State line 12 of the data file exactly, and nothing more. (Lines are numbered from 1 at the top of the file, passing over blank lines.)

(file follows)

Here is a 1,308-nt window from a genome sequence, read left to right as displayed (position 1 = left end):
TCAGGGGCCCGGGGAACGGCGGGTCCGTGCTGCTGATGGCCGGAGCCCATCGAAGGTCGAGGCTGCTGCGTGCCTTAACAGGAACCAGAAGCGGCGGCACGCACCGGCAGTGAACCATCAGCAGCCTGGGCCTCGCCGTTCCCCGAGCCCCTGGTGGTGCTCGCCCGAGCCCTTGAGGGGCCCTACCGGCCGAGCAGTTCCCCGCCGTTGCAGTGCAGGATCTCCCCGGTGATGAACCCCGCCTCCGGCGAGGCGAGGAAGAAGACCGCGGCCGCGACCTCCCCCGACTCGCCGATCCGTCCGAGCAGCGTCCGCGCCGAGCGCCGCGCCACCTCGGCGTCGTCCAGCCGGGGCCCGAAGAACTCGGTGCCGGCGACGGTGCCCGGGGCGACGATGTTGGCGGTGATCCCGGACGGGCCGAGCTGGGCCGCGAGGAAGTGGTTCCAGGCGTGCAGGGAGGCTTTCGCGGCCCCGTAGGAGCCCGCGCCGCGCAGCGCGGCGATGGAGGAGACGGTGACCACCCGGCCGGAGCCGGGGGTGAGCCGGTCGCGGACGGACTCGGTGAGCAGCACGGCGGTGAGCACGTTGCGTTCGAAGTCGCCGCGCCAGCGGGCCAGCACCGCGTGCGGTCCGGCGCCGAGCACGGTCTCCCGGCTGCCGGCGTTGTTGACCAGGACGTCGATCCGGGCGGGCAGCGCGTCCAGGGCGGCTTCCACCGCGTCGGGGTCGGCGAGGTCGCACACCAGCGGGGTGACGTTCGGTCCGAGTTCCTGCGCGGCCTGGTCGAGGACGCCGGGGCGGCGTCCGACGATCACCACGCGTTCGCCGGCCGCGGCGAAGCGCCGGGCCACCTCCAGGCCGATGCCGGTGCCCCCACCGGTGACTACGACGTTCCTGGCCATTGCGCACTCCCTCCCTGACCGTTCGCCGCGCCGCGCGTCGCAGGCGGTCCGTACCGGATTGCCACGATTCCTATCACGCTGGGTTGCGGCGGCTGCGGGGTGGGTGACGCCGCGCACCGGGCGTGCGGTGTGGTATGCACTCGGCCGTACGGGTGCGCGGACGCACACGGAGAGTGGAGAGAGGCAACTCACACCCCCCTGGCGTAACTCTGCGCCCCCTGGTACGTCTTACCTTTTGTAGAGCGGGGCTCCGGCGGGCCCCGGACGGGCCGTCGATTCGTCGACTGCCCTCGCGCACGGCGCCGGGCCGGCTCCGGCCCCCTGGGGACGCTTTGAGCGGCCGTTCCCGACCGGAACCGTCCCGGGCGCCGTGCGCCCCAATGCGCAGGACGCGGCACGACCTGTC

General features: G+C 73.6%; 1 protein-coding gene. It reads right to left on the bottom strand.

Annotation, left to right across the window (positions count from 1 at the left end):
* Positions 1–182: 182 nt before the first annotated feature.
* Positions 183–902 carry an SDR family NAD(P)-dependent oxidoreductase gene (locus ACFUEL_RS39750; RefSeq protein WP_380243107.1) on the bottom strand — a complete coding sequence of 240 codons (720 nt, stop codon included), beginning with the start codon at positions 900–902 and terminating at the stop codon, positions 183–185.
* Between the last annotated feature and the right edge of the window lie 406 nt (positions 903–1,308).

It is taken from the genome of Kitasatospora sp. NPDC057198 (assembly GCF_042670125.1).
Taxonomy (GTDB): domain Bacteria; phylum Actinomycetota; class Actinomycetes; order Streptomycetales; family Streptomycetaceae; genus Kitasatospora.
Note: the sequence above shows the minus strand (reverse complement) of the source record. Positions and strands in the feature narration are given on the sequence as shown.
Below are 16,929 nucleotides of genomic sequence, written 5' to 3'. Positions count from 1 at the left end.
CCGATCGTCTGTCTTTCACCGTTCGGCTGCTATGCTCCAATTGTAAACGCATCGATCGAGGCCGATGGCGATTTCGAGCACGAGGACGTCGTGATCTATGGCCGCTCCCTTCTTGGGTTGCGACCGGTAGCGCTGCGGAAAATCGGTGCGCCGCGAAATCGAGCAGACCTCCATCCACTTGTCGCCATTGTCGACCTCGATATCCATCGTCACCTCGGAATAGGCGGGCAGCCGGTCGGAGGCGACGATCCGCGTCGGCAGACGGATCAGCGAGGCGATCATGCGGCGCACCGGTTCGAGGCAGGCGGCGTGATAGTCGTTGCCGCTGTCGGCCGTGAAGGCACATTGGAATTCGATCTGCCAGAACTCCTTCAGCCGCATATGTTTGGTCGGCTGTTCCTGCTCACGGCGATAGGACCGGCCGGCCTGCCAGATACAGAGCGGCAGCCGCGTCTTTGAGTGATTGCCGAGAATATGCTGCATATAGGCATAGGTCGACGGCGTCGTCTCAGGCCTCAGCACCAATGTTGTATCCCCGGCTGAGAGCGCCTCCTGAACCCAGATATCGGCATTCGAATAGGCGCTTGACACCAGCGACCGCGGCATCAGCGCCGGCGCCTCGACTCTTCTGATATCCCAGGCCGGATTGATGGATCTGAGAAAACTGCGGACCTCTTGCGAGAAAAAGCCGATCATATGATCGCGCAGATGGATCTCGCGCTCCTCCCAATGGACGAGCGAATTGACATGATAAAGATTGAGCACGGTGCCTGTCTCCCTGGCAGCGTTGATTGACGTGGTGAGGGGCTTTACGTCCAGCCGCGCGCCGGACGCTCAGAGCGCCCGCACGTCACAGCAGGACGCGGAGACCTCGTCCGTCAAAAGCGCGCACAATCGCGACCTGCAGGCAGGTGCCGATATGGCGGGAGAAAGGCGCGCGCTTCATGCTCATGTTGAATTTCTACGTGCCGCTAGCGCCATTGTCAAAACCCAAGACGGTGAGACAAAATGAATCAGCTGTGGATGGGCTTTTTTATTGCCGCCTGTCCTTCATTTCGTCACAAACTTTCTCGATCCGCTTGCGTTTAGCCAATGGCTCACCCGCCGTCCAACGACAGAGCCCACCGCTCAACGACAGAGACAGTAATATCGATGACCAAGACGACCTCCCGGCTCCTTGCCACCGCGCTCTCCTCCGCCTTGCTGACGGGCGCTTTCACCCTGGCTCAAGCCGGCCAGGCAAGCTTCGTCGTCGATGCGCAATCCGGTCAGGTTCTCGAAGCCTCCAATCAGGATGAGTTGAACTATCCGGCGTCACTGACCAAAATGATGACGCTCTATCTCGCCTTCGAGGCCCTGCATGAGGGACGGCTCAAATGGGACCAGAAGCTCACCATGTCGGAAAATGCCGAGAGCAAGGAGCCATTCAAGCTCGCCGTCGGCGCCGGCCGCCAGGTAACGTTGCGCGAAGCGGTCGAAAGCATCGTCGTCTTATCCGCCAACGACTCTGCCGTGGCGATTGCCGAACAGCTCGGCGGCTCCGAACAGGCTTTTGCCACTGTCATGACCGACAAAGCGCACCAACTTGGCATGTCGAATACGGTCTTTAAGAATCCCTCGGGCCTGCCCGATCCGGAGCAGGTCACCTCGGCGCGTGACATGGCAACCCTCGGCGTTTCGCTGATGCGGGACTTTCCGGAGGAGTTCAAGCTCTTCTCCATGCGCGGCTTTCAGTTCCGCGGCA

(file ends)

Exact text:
CCGATCGTCTGTCTTTCACCGTTCGGCTGCTATGCTCCAATTGTAAACGCATCGATCGAGGCCGATGGCGATTTCGAGCACGAGGACGTCGTGATCTATGGCCGCTCCCTTCTTGGGTTGCGACCGGTAGCGCTGCGGAAAATCGGTGCGCCGCGAAATCGAGCAGACCTCCATCCACTTGTCGCCATTGTCGACCTCGATATCCATCGTCACCTCGGAATAGGCGGGCAGCCGGTCGGAGGCGACGATCCGCGTCGGCAGACGGATCAGCGAGGCGATCATGCGGCGCACCGGTTCGAGGCAGGCGGCGTGATAGTCGTTGCCGCTGTCGGCCGTGAAGGCACATTGGAATTCGATCTGCCAGAACTCCTTCAGCCGCATATGTTTGGTCGGCTGTTCCTGCTCACGGCGATAGGACCGGCCGGCCTGCCAGATACAGAGCGGCAGCCGCGTCTTTGAGTGATTGCCGAGAATATGCTGCATATAGGCATAGGTCGACGGCGTCGTCTCAGGCCTCAGCACCAATGTTGTATCCCCGGCTGAGAGCGCCTCCTGAACCCAGATATCGGCATTCGAATAGGCGCTTGACACCAGCGACCGCGGCATCAGCGCCGGCGCCTCGACTCTTCTGATATCCCAGGCCGGATTGATGGATCTGAGAAAACTGCGGACCTCTTGCGAGAAAAAGCCGATCATATGATCGCGCAGATGGATCTCGCGCTCCTCCCAATGGACGAGCGAATTGACATGATAAAGATTGAGCACGGTGCCTGTCTCCCTGGCAGCGTTGATTGACGTGGTGAGGGGCTTTACGTCCAGCCGCGCGCCGGACGCTCAGAGCGCCCGCACGTCACAGCAGGACGCGGAGACCTCGTCCGTCAAAAGCGCGCACAATCGCGACCTGCAGGCAGGTGCCGATATGGCGGGAGAAAGGCGCGCGCTTCATGCTCATGTTGAATTTCTACGTGCCGCTAGCGCCATTGTCAAAACCCAAGACGGTGAGACAAAATGAATCAGCTGTGGATGGGCTTTTTTATTGCCGCCTGTCCTTCATTTCGTCACAAACTTTCTCGATCCGCTTGCGTTTAGCCAATGGCTCACCCGCCGTCCAACGACAGAGCCCACCGCTCAACGACAGAGACAGTAATATCGATGACCAAGACGACCTCCCGGCTCCTTGCCACCGCGCTCTCCTCCGCCTTGCTGACGGGCGCTTTCACCCTGGCTCAAGCCGGCCAGGCAAGCTTCGTCGTCGATGCGCAATCCGGTCAGGTTCTCGAAGCCTCCAATCAGGATGAGTTGAACTATCCGGCGTCACTGACCAAAATGATGACGCTCTATCTCGCCTTCGAGGCCCTGCATGAGGGACGGCTCAAATGGGACCAGAAGCTCACCATGTCGGAAAATGCCGAGAGCAAGGAGCCATTCAAGCTCGCCGTCGGCGCCGGCCGCCAGGTAACGTTGCGCGAAGCGGTCGAAAGCATCGTCGTCTTATCCGCCAACGACTCTGCCGTGGCGATTGCCGAACAGCTCGGCGGCTCCGAACAGGCTTTTGCCACTGTCATGACCGACAAAGCGCACCAACTTGGCATGTCGAATACGGTCTTTAAGAATCCCTCGGGCCTGCCCGATCCGGAGCAGGTCACCTCGGCGCGTGACATGGCAACCCTCGGCGTTTCGCTGATGCGGGACTTTCCGGAGGAGTTCAAGCTCTTCTCCATGCGCGGCTTTCAGTTCCGCGGCA